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Disease fears as Pakistan floods sweep south

Disease fears as Pakistan floods sweep south
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The worst floods in Pakistan for 80 years have swept through the central Punjab province as swollen rivers carry torrents of water southwards.

In the country’s economic heartland crops have been destroyed and hundreds of villages ravaged.

The region worst affected remains the north-west. Thousands of people forced from their homes have been flocking to rescue centres, many seeking medical help.

Tahir Shah is a doctor at a medical camp at Charsadda in northwest Pakistan.

“Most patients coming to use are suffering from waterborne diseases, gastric problems, chest infections and skin complaints. The cause of these diseases is mainly dirty flood water,” he said.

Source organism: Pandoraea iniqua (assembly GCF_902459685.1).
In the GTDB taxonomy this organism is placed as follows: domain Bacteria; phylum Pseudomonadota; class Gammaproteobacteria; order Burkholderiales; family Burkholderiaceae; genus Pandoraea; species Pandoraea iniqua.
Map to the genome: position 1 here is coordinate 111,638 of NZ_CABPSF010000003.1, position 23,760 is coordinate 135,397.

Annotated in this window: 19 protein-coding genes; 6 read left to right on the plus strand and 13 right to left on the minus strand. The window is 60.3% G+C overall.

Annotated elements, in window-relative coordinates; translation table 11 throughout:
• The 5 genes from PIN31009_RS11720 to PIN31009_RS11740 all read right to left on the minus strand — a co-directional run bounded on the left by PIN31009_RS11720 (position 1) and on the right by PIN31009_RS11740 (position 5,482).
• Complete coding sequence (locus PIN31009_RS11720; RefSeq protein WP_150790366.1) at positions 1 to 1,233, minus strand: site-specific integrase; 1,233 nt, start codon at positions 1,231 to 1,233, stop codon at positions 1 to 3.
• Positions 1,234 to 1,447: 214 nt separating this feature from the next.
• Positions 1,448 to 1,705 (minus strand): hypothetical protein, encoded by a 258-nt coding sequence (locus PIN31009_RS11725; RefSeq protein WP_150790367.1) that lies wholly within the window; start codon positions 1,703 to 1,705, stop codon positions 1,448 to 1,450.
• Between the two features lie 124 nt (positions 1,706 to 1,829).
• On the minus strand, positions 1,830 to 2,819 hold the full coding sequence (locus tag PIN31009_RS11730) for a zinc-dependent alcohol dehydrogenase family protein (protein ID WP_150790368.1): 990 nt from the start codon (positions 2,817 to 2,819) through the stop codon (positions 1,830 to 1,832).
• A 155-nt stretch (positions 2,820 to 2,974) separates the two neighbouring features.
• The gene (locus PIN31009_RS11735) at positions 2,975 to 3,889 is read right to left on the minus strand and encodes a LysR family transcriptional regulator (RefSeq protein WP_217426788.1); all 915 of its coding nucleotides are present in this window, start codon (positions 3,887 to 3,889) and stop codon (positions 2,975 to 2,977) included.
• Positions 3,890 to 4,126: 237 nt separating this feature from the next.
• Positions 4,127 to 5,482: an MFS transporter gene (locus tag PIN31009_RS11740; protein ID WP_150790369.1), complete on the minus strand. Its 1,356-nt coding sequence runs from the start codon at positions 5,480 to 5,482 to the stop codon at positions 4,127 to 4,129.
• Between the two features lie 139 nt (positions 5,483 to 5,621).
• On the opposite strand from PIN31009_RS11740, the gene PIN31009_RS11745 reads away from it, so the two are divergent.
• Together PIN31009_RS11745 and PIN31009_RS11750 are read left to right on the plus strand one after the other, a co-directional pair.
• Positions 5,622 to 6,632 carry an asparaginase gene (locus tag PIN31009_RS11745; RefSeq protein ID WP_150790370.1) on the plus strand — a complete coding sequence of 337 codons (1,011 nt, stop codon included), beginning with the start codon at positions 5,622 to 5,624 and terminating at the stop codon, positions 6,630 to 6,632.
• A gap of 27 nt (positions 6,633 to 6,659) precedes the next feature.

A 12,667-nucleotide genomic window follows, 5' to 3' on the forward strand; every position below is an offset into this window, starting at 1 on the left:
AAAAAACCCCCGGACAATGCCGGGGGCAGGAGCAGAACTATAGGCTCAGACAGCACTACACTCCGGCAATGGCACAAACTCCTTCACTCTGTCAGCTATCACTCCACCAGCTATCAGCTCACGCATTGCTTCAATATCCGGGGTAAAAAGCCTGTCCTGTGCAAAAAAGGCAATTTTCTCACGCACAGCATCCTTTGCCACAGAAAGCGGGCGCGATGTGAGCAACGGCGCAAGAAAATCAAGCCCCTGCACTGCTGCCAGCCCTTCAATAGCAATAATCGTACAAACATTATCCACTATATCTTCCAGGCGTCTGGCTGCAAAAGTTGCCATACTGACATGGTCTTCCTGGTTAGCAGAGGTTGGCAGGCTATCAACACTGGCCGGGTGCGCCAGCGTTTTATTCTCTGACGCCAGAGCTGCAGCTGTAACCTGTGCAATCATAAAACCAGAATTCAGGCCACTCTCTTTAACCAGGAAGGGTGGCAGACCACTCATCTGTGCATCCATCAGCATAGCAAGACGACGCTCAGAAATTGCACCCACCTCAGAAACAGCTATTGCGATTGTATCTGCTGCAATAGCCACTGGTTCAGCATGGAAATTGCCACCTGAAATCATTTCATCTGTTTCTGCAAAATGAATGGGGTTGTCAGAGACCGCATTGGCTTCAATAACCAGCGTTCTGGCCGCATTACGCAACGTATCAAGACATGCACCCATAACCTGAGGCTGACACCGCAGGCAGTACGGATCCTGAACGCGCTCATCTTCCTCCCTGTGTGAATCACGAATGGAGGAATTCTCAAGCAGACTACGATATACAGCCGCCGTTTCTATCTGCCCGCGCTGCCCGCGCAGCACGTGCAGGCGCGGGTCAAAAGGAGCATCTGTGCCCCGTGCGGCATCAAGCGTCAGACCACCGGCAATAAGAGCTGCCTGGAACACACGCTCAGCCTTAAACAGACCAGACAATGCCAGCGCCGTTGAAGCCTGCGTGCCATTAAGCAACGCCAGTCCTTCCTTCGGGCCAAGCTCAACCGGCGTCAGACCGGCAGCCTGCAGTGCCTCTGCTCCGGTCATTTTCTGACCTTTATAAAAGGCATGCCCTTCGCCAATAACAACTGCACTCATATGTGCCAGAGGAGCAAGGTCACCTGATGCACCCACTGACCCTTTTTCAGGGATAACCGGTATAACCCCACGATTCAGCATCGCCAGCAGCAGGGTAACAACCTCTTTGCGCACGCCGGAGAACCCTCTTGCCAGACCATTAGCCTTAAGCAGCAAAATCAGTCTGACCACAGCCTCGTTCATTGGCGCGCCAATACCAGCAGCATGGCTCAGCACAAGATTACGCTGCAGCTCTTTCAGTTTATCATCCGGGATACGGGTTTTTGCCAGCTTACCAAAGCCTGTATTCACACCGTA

The UN has been joining the struggle to provide food and other aid to more than three million people affected. Rescue workers have had trouble getting supplies through because bridges have been washed away and communication lines have been cut. The World Food Programme has warned of shortages.

Still more rain has been swelling rivers, leading to fears that the floods could soon hit the south of the country as well.

So far more than 1500 people are known to have died. Several countries have stepped in to help. The US had already pledged more than seven and a half million euros in initial aid; it has now promised a major effort to help the millions affected.

The situation could get more difficult in the coming days with further rain forecast.